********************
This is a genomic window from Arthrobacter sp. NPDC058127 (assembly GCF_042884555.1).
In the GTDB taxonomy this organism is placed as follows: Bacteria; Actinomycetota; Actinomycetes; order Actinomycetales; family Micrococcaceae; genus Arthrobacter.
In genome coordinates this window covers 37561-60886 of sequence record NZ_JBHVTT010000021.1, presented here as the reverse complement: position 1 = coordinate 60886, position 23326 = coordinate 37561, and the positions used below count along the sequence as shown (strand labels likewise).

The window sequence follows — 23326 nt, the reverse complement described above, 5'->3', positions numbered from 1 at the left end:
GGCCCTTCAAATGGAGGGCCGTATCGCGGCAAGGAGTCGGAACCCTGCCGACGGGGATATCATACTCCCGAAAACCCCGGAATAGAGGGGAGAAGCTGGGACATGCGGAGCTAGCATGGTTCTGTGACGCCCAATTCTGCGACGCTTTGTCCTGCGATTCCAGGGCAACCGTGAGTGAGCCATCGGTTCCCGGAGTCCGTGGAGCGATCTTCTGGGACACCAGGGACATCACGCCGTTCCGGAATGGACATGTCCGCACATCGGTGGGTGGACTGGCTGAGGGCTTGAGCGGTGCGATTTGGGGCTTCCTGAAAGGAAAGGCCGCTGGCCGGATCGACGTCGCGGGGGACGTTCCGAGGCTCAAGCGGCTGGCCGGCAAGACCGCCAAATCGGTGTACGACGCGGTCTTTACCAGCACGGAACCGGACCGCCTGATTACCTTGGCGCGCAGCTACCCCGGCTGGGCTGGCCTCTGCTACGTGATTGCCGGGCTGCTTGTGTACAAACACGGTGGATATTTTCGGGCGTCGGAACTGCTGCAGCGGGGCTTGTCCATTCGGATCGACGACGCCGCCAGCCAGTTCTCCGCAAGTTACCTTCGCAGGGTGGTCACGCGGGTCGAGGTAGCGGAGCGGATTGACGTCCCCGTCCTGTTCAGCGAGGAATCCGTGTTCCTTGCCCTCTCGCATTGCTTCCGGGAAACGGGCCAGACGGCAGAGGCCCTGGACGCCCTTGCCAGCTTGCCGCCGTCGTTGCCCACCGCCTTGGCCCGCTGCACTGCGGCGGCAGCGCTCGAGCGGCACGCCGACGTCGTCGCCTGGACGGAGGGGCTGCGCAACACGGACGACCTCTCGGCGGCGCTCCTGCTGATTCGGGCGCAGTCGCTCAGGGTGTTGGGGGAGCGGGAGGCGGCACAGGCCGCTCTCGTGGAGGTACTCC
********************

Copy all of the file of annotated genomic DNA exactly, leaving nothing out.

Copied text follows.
This is a genomic window from Arthrobacter sp. NPDC058127 (assembly GCF_042884555.1).
In the GTDB taxonomy this organism is placed as follows: Bacteria; Actinomycetota; Actinomycetes; order Actinomycetales; family Micrococcaceae; genus Arthrobacter.
In genome coordinates this window covers 37561-60886 of sequence record NZ_JBHVTT010000021.1, presented here as the reverse complement: position 1 = coordinate 60886, position 23326 = coordinate 37561, and the positions used below count along the sequence as shown (strand labels likewise).

The window sequence follows — 23326 nt, the reverse complement described above, 5'->3', positions numbered from 1 at the left end:
GGCCCTTCAAATGGAGGGCCGTATCGCGGCAAGGAGTCGGAACCCTGCCGACGGGGATATCATACTCCCGAAAACCCCGGAATAGAGGGGAGAAGCTGGGACATGCGGAGCTAGCATGGTTCTGTGACGCCCAATTCTGCGACGCTTTGTCCTGCGATTCCAGGGCAACCGTGAGTGAGCCATCGGTTCCCGGAGTCCGTGGAGCGATCTTCTGGGACACCAGGGACATCACGCCGTTCCGGAATGGACATGTCCGCACATCGGTGGGTGGACTGGCTGAGGGCTTGAGCGGTGCGATTTGGGGCTTCCTGAAAGGAAAGGCCGCTGGCCGGATCGACGTCGCGGGGGACGTTCCGAGGCTCAAGCGGCTGGCCGGCAAGACCGCCAAATCGGTGTACGACGCGGTCTTTACCAGCACGGAACCGGACCGCCTGATTACCTTGGCGCGCAGCTACCCCGGCTGGGCTGGCCTCTGCTACGTGATTGCCGGGCTGCTTGTGTACAAACACGGTGGATATTTTCGGGCGTCGGAACTGCTGCAGCGGGGCTTGTCCATTCGGATCGACGACGCCGCCAGCCAGTTCTCCGCAAGTTACCTTCGCAGGGTGGTCACGCGGGTCGAGGTAGCGGAGCGGATTGACGTCCCCGTCCTGTTCAGCGAGGAATCCGTGTTCCTTGCCCTCTCGCATTGCTTCCGGGAAACGGGCCAGACGGCAGAGGCCCTGGACGCCCTTGCCAGCTTGCCGCCGTCGTTGCCCACCGCCTTGGCCCGCTGCACTGCGGCGGCAGCGCTCGAGCGGCACGCCGACGTCGTCGCCTGGACGGAGGGGCTGCGCAACACGGACGACCTCTCGGCGGCGCTCCTGCTGATTCGGGCGCAGTCGCTCAGGGTGTTGGGGGAGCGGGAGGCGGCACAGGCCGCTCTCGTGGAGGTACTCC